People run for many reasons: to improve their cardio health, reduce stress, get outdoors and even to lose weight. All are great motives for lacing up your shoes and logging miles. But one new study published in the Journal of the American College of Cardiology found a compelling new reason to run your first marathon.
Researchers from multiple universities tracked a group of first-time marathoners who were relatively new to running and exercise in general. Over the course of six months, which included training and participating in the marathon, the group showed significant improvements in blood pressure and aortic stiffness, which was equivalent to a four-year reduction in vascular age. Basically, these new marathoners’ arteries were exhibiting characteristics of being roughly four years younger than when they started training.
So, is running the fountain of youth, and should you drop what you’re doing to sign up for a marathon? Well …
Dr. Nina Radford, a cardiologist and the director of clinical research at Cooper Clinic, is quick to point out the arterial benefits seen in this study were a function of training for the marathon over a six-month period rather than a direct result of running the marathon itself. She also mentions another study showing blood pressure and arterial stiffness improved across a range of exercise durations and intensities, while there was no change in the control group.
“This emphasizes the notion that any exercise is better than none,” she says.
THE IDEAL MILEAGE FOR HEART HEALTH
If you don’t want to run a marathon, that’s fine — you can run shorter distances and still receive significant benefits to your health. But choosing an exact mileage is difficult and varies by individual.
The 2018 Physical Activity Guidelines for Americans recommends the equivalent of 150 minutes per week of moderate aerobic activity or 75 minutes per week of vigorous aerobic activity, with muscle-strengthening activities taking place twice per week. Dr. Radford says it’s difficult to pinpoint the “sweet spot” in terms of how much running is required to benefit your arterial age — and that cardiovascular health is a function of many different factors, not just arterial stiffness. That said, she’s got some guidelines for planning your runs.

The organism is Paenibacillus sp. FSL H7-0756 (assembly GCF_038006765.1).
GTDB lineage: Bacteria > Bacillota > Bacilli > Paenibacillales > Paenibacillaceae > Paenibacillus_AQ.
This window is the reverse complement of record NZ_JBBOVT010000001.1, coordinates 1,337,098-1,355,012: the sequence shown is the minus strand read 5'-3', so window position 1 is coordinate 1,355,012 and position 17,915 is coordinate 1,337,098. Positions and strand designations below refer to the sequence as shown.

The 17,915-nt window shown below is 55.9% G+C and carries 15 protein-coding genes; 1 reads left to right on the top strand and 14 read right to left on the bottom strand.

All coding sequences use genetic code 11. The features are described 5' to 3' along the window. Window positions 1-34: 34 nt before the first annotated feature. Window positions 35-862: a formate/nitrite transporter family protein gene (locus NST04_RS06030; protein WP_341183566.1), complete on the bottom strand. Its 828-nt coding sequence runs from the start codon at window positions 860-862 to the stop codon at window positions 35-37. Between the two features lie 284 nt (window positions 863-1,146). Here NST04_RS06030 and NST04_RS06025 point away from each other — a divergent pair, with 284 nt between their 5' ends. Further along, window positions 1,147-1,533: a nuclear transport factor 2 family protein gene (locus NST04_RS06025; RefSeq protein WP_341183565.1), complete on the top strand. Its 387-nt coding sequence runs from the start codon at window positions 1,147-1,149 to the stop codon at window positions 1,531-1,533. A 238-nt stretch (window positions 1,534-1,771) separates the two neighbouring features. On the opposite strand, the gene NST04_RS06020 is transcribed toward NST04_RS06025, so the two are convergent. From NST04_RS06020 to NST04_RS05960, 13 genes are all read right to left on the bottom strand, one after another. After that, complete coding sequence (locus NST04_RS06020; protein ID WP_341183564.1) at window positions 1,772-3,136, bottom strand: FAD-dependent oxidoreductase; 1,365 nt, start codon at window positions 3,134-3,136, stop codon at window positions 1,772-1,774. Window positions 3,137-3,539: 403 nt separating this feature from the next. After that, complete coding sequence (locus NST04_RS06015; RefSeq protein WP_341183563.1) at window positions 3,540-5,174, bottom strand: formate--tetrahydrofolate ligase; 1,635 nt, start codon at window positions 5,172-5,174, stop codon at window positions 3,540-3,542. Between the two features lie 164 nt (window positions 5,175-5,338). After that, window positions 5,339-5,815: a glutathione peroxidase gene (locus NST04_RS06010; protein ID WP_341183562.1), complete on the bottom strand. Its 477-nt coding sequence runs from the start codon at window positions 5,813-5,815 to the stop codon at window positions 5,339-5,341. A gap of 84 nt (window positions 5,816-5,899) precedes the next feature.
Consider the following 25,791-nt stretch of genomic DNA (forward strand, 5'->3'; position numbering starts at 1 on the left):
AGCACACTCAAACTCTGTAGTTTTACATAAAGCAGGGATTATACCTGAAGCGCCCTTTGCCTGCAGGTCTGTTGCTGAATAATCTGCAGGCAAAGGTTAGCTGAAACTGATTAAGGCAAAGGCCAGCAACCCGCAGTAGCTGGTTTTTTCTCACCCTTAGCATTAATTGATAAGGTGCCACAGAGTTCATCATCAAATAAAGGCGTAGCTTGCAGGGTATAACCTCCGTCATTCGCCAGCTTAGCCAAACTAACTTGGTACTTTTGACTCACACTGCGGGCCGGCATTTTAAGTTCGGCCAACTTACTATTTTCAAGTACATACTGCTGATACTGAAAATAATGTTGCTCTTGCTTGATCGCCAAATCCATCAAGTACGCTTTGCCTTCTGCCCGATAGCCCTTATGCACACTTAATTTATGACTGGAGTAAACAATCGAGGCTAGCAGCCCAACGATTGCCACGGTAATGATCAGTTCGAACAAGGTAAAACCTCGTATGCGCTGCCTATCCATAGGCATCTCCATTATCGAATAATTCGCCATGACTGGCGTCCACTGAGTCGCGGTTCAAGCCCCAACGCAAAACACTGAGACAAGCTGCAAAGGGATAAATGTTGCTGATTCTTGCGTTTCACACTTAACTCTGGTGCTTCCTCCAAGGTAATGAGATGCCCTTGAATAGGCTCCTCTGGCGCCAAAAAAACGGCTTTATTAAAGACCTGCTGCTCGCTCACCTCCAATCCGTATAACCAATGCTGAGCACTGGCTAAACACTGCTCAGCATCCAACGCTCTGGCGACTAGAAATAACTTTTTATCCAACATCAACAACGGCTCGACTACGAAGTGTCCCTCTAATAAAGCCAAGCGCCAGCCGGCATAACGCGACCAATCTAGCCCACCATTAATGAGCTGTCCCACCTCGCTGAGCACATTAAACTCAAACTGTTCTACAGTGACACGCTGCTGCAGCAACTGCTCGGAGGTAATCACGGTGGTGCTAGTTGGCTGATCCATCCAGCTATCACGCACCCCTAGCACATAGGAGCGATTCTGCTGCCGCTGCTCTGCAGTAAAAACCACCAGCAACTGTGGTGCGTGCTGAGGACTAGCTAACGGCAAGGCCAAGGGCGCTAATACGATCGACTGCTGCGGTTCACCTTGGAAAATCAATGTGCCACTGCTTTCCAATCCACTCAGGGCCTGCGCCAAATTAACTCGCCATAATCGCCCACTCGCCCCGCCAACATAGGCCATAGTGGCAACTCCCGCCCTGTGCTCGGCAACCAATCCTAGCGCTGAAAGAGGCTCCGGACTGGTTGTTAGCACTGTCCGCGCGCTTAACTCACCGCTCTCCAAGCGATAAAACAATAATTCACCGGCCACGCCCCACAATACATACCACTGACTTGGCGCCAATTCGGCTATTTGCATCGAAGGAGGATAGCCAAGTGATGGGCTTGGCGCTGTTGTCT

“For any individual runner, there are a number of ways to achieve that goal of 75–150 minutes of exercise per week,” she says. “One person may run three miles at a 10-minute mile pace five times a week (15 miles total) to meet those guidelines, or another person may run five miles at six-minute mile pace five days a week (25 miles) to meet those guidelines.” So, it’s less about the total mileage and more about exercising regularly.
In fact, a BMJ study last year found any amount of running is linked to a lower risk of death. And runners with different weekly mileages but equivalent minutes per week may see similar mortality benefits.
CAN YOU RUN TOO MUCH?
On your quest for a healthier heart, you may be tempted to run farther and more frequently, challenging yourself with marathons and then ultramarathons. Conversely, you may be satisfied with the occasional 5K — everyone’s different. But research indicates endurance athletes can develop physiological adaptations to the heart and vascular system, including enlargement of the cardiac chamber. However, despite these potentially problematic changes, endurance athletes have a higher life expectancy than the general population.
“It does not appear that these changes shorten the lives of elite endurance athletes overall, but they may face the risk of managing longer-term consequences like heart rhythm abnormalities,” says Dr. Radford.
THE BOTTOM LINE
So, if you want to run, run. It’s a great cardio workout with numerous benefits to your heart. And if you participate in endurance runs, like a marathon, you might even see a decrease in your arterial age. But as with all things, a little moderation goes a long way.